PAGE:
Warren thinks he can sway Trump voters, beat Baker, but Cantabrigians not so sure

Race for Massachusetts governor in ’18 already drawing candidates

Setti Warren is considering a run for Massachusetts governor.

Setti Warren, who has all but formally announced his intention to run for governor by stepping down as mayor in Newton, said he’ll be making his decision very soon – perhaps this week – after he finalizes his last city budget.

There has been speculation Warren will announce Saturday.

“I wanted to get an opportunity to get around the commonwealth and really hear from people … from all different regions, cities and towns,” he said. “I have heard from people, and it is really clear that people are falling behind in the commonwealth, which is why I will be making an announcement very soon.”

With the gubernatorial election not until Nov. 6, 2018, the Cambridge Democratic City Committee has not endorsed a candidate, said Brian Corr, the committee’s chairman. “Setti Warren is one of a number of good possible candidates for the Democratic Party, and I think that from the perspective of people in Cambridge, having someone from Metro Boston is always appealing,” Corr said.  “For Cambridge in particular, we want a governor who respects the values of our community and the diversity of a city like Cambridge.”

While Corr credited Warren with a lot of municipal government experience that could be transferable to the state level, “at the same time, there are a lot of other people who look like they are jumping into the race.”

Jay Gonzalez, who served as budget chief for former Democratic Gov. Deval Patrick, declared for the race in January. Somerville Mayor Joseph Curtatone, Salem Mayor Kim Driscoll and Dan Wolf, a state senator from Cape Cod, have also been mentioned as possible candidates.

Eyeing the Republicans

Republican Gov. Charlie Baker is expected to run for reelection. He is considered immensely popular – he was rated the nation’s most popular governor in a Morning Consult poll released in September that gave him a 75 percent approval rating. Only 17 percent of respondents said they disapproved of his job performance.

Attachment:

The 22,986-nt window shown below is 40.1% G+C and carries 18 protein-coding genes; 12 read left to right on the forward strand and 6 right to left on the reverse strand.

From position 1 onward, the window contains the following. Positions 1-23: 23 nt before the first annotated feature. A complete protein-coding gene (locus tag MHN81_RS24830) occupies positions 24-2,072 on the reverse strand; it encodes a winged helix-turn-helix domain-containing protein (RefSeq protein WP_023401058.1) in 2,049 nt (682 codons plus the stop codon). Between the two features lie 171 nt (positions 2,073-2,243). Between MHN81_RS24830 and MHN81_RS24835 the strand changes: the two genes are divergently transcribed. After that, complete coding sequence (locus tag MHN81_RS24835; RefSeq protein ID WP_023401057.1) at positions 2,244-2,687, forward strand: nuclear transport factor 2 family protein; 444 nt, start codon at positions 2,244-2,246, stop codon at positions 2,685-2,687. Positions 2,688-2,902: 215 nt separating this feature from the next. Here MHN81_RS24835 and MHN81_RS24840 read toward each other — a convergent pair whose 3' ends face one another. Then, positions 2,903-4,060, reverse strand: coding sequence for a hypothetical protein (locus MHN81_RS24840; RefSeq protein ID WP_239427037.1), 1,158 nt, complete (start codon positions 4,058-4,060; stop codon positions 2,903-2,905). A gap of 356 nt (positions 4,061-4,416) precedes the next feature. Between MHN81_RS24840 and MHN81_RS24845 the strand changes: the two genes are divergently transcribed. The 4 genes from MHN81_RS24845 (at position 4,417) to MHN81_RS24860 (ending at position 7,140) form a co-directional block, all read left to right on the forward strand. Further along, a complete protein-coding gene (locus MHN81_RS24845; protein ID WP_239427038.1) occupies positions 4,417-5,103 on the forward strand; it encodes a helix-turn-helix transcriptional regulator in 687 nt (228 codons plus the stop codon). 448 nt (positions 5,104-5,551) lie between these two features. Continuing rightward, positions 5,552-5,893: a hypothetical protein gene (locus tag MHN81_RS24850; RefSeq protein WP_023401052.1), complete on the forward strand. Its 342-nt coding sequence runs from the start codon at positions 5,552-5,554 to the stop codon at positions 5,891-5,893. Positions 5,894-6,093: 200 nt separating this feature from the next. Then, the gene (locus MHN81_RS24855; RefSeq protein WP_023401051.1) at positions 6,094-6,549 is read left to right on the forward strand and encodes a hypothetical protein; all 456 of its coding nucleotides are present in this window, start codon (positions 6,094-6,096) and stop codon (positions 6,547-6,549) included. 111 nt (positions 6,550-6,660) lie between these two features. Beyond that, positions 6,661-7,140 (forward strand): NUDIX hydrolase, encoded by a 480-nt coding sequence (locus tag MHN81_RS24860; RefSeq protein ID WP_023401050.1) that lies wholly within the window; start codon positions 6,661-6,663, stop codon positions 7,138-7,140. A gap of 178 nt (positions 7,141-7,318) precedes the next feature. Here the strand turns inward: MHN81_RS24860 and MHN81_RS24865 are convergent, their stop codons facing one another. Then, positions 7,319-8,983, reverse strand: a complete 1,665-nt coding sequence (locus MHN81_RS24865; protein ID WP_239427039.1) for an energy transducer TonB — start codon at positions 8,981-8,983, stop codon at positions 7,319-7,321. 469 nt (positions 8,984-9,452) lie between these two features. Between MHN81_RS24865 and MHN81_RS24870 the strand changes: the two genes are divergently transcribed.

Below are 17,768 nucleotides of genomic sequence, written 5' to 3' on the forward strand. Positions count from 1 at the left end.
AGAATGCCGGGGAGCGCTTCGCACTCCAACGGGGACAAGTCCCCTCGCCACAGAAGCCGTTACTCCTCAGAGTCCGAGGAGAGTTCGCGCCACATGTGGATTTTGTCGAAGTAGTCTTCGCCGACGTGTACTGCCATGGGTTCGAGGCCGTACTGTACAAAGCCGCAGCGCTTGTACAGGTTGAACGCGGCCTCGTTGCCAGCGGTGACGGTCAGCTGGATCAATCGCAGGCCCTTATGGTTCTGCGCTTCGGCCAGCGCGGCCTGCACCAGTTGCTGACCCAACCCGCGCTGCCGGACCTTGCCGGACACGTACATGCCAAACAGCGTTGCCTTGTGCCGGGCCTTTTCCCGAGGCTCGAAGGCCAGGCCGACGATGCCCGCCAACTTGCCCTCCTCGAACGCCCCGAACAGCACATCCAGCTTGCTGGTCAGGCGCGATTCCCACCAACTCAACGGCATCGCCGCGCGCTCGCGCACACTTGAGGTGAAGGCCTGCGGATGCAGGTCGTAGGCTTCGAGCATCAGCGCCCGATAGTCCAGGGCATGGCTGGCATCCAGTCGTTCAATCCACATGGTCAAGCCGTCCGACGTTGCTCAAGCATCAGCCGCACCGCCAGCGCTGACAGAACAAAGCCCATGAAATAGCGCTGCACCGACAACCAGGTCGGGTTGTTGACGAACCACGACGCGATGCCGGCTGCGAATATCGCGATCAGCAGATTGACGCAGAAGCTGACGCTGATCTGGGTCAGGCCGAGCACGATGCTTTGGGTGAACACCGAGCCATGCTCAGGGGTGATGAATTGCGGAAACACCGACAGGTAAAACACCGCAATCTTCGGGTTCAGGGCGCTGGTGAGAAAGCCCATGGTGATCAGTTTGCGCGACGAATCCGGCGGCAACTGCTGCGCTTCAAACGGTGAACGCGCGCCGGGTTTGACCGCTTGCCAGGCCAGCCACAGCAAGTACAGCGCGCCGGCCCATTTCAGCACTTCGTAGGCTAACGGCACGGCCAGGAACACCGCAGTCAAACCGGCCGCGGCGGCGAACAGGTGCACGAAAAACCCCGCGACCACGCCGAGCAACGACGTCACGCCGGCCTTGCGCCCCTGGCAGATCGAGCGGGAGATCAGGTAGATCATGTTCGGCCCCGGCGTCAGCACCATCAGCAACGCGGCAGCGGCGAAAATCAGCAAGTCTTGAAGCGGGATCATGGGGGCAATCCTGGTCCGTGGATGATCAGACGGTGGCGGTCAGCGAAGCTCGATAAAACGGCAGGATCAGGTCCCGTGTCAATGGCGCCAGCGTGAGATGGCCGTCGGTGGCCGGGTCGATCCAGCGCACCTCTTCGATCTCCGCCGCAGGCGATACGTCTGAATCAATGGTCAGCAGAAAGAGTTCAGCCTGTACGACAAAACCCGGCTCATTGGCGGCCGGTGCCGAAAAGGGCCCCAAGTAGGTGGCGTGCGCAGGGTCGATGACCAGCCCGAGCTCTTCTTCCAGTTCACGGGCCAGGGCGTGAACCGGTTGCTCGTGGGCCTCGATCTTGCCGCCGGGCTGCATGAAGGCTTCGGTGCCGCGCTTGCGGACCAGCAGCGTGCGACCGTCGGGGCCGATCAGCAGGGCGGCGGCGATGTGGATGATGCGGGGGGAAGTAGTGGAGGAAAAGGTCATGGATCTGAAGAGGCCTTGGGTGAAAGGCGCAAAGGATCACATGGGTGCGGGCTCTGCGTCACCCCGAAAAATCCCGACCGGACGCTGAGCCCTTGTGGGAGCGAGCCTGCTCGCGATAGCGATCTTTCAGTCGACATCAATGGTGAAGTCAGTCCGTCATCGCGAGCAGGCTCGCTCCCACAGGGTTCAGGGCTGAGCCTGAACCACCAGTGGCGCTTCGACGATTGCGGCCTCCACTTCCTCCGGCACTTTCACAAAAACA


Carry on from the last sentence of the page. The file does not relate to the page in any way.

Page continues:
Baker’s popularity is unlikely to be damaged by the spiraling presidency of Donald Trump, said Tufts University Politics Professor Deborah Schildkraut, because the moderate Republican “has done an excellent job of distancing himself from the president in every respect.”  The only thing that could decrease Baker’s approval ratings between now and the upcoming gubernatorial race, she says, are “the things that he might say.”

Maurice Cunningham, a lifelong Cambridge resident who teaches politics at the University of Massachusetts at Boston, said Setti’s likelihood of beating Baker is low because Baker has “protected himself well.”

“The Democrats don’t have a lot against Baker,” Cunningham said. Though, “if they tie Trump around his neck, he will drown.”

Across the aisle

Warren said he was unfazed by Baker’s popularity.

“It doesn’t affect me at all,” Warren said. “[From] talking to folks, I believe the issue of our time is economic inequality. I am hearing directly from residents the fact that they are working harder than they ever have and they cannot afford the basic costs of things like education, they cannot afford transportation and housing. And they are having real challenges with health care. These are real vital to giving people a foundation of economic opportunity.”

With those issues, Warren said, he’ll be able to reach out to Trump voters. Though in Cambridge, Trump and running mate Mike Pence won only 3,323 votes in the last presidential election, or 6.2 percent of the electorate, that was far lower than the statewide turnout for the Republican ticket – Trump won 36 percent of the vote to Hillary Clinton’s 61 percent.

“We have to push back against policies that go against our values – the Muslim ban, for example … and certainly the federalization of our police force,” Warren said. “At the same time, there are people in our communities who voted for President Trump that didn’t vote for him for those reasons. We have to reach out to those people and we have to speak directly to them to ensure that we have inclusive communities for all people.”

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